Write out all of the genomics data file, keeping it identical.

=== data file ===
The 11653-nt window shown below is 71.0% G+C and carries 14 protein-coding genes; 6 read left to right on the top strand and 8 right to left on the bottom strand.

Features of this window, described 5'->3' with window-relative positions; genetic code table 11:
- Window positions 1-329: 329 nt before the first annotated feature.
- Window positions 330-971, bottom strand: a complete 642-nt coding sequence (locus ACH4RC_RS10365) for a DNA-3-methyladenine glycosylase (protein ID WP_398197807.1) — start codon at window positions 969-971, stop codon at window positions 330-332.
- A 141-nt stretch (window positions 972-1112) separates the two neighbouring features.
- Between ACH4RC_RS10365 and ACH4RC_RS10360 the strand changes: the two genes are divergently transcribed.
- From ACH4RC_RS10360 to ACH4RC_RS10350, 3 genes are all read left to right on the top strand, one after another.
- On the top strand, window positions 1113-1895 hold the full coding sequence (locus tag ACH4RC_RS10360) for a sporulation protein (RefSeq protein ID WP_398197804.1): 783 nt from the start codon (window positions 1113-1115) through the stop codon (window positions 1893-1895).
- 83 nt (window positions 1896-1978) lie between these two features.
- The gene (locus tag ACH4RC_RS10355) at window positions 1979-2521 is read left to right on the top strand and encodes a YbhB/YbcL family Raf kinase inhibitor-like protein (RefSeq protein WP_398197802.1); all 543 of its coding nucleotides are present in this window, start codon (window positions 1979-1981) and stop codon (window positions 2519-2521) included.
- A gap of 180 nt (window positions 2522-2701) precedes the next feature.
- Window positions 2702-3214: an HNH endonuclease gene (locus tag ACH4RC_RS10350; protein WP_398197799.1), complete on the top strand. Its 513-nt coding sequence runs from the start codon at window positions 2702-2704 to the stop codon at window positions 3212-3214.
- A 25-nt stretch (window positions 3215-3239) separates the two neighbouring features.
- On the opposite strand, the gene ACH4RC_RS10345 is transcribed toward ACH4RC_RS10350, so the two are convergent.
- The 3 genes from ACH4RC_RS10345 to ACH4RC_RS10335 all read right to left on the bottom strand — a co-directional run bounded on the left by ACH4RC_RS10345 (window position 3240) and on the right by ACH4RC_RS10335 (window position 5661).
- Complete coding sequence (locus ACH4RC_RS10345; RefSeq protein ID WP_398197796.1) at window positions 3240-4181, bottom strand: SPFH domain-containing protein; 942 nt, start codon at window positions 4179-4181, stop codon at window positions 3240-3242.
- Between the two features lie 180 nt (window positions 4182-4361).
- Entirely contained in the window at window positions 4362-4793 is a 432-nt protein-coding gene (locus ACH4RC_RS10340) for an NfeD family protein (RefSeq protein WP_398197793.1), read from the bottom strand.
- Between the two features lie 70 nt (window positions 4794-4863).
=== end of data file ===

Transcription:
The 11653-nt window shown below is 71.0% G+C and carries 14 protein-coding genes; 6 read left to right on the top strand and 8 right to left on the bottom strand.

Features of this window, described 5'->3' with window-relative positions; genetic code table 11:
- Window positions 1-329: 329 nt before the first annotated feature.
- Window positions 330-971, bottom strand: a complete 642-nt coding sequence (locus ACH4RC_RS10365) for a DNA-3-methyladenine glycosylase (protein ID WP_398197807.1) — start codon at window positions 969-971, stop codon at window positions 330-332.
- A 141-nt stretch (window positions 972-1112) separates the two neighbouring features.
- Between ACH4RC_RS10365 and ACH4RC_RS10360 the strand changes: the two genes are divergently transcribed.
- From ACH4RC_RS10360 to ACH4RC_RS10350, 3 genes are all read left to right on the top strand, one after another.
- On the top strand, window positions 1113-1895 hold the full coding sequence (locus tag ACH4RC_RS10360) for a sporulation protein (RefSeq protein ID WP_398197804.1): 783 nt from the start codon (window positions 1113-1115) through the stop codon (window positions 1893-1895).
- 83 nt (window positions 1896-1978) lie between these two features.
- The gene (locus tag ACH4RC_RS10355) at window positions 1979-2521 is read left to right on the top strand and encodes a YbhB/YbcL family Raf kinase inhibitor-like protein (RefSeq protein WP_398197802.1); all 543 of its coding nucleotides are present in this window, start codon (window positions 1979-1981) and stop codon (window positions 2519-2521) included.
- A gap of 180 nt (window positions 2522-2701) precedes the next feature.
- Window positions 2702-3214: an HNH endonuclease gene (locus tag ACH4RC_RS10350; protein WP_398197799.1), complete on the top strand. Its 513-nt coding sequence runs from the start codon at window positions 2702-2704 to the stop codon at window positions 3212-3214.
- A 25-nt stretch (window positions 3215-3239) separates the two neighbouring features.
- On the opposite strand, the gene ACH4RC_RS10345 is transcribed toward ACH4RC_RS10350, so the two are convergent.
- The 3 genes from ACH4RC_RS10345 to ACH4RC_RS10335 all read right to left on the bottom strand — a co-directional run bounded on the left by ACH4RC_RS10345 (window position 3240) and on the right by ACH4RC_RS10335 (window position 5661).
- Complete coding sequence (locus ACH4RC_RS10345; RefSeq protein ID WP_398197796.1) at window positions 3240-4181, bottom strand: SPFH domain-containing protein; 942 nt, start codon at window positions 4179-4181, stop codon at window positions 3240-3242.
- Between the two features lie 180 nt (window positions 4182-4361).
- Entirely contained in the window at window positions 4362-4793 is a 432-nt protein-coding gene (locus ACH4RC_RS10340) for an NfeD family protein (RefSeq protein WP_398197793.1), read from the bottom strand.
- Between the two features lie 70 nt (window positions 4794-4863).